(figure available in print form)

Consequently the block will float with 5.2 cm of the 8 cm vertical dimension submerged.

This is a demonstration of the principle that allows a naval architect to determine the water line of a boat before it is built. Of course, the submerged portion will be more complex than a block. Calculus will then be needed to calculate the volume of th e submerged portion. The architect will also need to know the densities of the materials out of which the boat is to be so that the weight of the boat can be calculated. Again by calculus the volume of the whole boat can be determined.

Archimedes was one of the Greeks who contributed to classical geometry. In fact, they called themselves philosophers, no matter what they were studying—mathematics, science, or what we call philosophy today. The axiomatic method of thinking was their legacy to us. Consider the statement, “Two things cannot take up the same space at the same time.” That is a self-evident truth, that is an axiom! So the laws of science are axioms that we accept because our experience says they seem to be self-evident. If the axioms are true then the consequences of the axioms are true as well. So investigate by doing experiments to see if the consequences are true. If the consequences do not work out, then our axioms do not apply to the real world. The investigations are called experiments.

What Archimedes was doing in our discussion is known as statics, the study of bodies at rest, in equilibrium. Statics is a branch of the larger field of physics called mechanics which includes the study of motion.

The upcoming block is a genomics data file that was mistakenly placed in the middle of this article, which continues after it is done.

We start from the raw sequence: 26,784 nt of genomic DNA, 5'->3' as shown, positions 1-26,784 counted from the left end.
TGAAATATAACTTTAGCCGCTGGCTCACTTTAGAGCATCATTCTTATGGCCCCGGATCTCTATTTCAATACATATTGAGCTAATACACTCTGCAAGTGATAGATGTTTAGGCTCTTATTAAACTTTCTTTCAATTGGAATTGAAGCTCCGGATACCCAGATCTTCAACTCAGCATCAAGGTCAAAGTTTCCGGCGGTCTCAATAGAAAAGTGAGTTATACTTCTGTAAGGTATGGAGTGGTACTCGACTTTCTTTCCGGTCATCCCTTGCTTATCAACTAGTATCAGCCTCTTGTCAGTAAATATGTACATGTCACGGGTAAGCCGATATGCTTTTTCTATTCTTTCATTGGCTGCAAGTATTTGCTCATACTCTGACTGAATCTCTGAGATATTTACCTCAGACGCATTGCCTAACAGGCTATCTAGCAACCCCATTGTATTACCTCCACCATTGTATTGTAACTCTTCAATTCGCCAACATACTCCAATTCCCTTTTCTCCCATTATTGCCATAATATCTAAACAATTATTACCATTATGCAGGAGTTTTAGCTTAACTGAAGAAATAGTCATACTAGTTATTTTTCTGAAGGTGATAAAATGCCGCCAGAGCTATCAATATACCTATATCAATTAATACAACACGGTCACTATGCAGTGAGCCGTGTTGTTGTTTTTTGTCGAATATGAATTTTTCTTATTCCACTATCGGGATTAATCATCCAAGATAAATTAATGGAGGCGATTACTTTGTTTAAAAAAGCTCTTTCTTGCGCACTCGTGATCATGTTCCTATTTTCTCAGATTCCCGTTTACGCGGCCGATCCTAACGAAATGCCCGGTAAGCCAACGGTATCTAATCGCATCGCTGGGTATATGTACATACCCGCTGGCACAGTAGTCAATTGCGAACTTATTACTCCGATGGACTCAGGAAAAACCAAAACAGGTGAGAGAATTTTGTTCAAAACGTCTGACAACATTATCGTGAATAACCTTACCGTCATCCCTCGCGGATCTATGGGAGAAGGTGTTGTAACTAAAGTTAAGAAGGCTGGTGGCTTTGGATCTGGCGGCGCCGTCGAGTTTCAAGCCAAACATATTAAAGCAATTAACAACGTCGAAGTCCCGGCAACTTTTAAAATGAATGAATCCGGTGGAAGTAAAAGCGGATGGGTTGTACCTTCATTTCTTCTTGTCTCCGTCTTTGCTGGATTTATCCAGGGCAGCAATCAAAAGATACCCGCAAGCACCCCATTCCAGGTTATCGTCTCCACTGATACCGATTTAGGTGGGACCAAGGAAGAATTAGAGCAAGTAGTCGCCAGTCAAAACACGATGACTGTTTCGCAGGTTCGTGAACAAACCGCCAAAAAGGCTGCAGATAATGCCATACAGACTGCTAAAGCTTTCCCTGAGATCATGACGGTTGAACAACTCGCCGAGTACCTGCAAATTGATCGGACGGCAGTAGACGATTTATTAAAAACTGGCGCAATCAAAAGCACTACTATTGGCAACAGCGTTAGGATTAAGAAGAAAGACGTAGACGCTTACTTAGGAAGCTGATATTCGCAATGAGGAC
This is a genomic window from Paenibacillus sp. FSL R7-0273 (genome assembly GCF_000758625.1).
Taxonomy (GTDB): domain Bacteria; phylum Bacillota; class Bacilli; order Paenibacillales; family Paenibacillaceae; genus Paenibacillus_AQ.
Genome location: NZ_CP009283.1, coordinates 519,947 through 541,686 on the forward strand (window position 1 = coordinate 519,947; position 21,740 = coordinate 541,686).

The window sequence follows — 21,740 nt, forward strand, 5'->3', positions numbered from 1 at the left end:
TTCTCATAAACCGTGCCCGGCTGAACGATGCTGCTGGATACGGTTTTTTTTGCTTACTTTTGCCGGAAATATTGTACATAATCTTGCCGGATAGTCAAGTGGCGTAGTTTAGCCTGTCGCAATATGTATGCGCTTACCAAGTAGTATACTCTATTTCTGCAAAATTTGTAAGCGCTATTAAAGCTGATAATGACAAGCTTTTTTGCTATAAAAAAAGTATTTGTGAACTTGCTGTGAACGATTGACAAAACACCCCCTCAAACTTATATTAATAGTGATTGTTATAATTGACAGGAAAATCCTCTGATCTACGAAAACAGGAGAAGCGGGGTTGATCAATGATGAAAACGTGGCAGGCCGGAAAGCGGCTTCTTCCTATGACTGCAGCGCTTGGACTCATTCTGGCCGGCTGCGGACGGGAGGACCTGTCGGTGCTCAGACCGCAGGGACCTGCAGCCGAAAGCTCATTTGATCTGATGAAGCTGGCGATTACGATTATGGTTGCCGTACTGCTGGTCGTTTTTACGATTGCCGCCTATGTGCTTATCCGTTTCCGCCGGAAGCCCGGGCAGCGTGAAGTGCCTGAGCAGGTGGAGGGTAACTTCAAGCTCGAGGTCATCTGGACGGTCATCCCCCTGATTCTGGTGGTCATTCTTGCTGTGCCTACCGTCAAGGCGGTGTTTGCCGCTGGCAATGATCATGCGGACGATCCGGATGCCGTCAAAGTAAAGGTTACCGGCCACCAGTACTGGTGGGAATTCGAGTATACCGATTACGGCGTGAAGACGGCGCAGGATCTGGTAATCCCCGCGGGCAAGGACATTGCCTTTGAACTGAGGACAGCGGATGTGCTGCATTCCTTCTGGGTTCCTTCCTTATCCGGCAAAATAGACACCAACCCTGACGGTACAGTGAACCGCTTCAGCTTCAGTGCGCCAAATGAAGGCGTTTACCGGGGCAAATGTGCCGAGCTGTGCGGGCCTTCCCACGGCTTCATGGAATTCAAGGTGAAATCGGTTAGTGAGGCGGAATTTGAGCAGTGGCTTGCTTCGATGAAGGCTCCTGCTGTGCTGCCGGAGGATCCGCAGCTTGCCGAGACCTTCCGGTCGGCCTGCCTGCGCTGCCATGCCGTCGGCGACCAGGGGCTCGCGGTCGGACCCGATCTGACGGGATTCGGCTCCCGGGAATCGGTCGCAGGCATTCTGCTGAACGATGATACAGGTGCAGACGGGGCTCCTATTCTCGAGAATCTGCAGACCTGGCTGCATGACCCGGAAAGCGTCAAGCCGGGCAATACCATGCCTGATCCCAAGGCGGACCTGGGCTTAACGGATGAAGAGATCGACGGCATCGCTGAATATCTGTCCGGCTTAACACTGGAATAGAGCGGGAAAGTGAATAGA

B. Other Contributors

Among the people who contributed to the field of mechanics we find Copernicus, Brahe, Kepler, Galileo, and Newton. Yes, those are the names associated with the concept of the solar system. Mechanics is the study of motion, any kind of motion, even the motion of celestial bodies. Here is a short version of the story. Copernicus said the planets revolved around the sun. Brahe made astronomical observations. Kepler analyzed Brahe’s data and came up with three laws:

1. Planets follow elliptical paths with the sun as a focus.
2. A line from the sun to a planet will sweep out equal areas in equal times.
3. The square of the period of revolution about the sun is proportional to the cube of the major axis of the orbit.
Some friends went to Isaac Newton (1642-1727) with the idea that gravitational attraction between two bodies was inversely proportional to the square of the distance between the bodies. The story goes that he had the solution already written out for them. The law of gravity with Newton’s laws of motion result in proving Kepler’s laws as theorems. Newton had used the calculus that he had invented to do the problem. His friends induced him to publish his results in a book called Newton’s Principia.

C. Newton’s Three Laws:

1. A body at rest will remain at rest and a body in motion will remain in straight line motion, unless it is acted upon by a force to change that motion.
2. The force causing the motion of a body is equal to the product of the mass of the body and the acceleration of the body. (F = ma) where F is the force, m is the mass of the body, and a is the acceleration of the body. Acceleration is defined as the rate of change of the velocity, that is, how fast the speed changes.
3. For every action there is an equal and opposite reaction.
Newton also proposed the Universal Law of Gravity. He stated that the force of attraction, F, between two bodies varies jointly as the product of their masses, m1 and m2, and inversely as the square of the distance, r, between them:

(figure available in print form)

where G is the universal gravitational constant.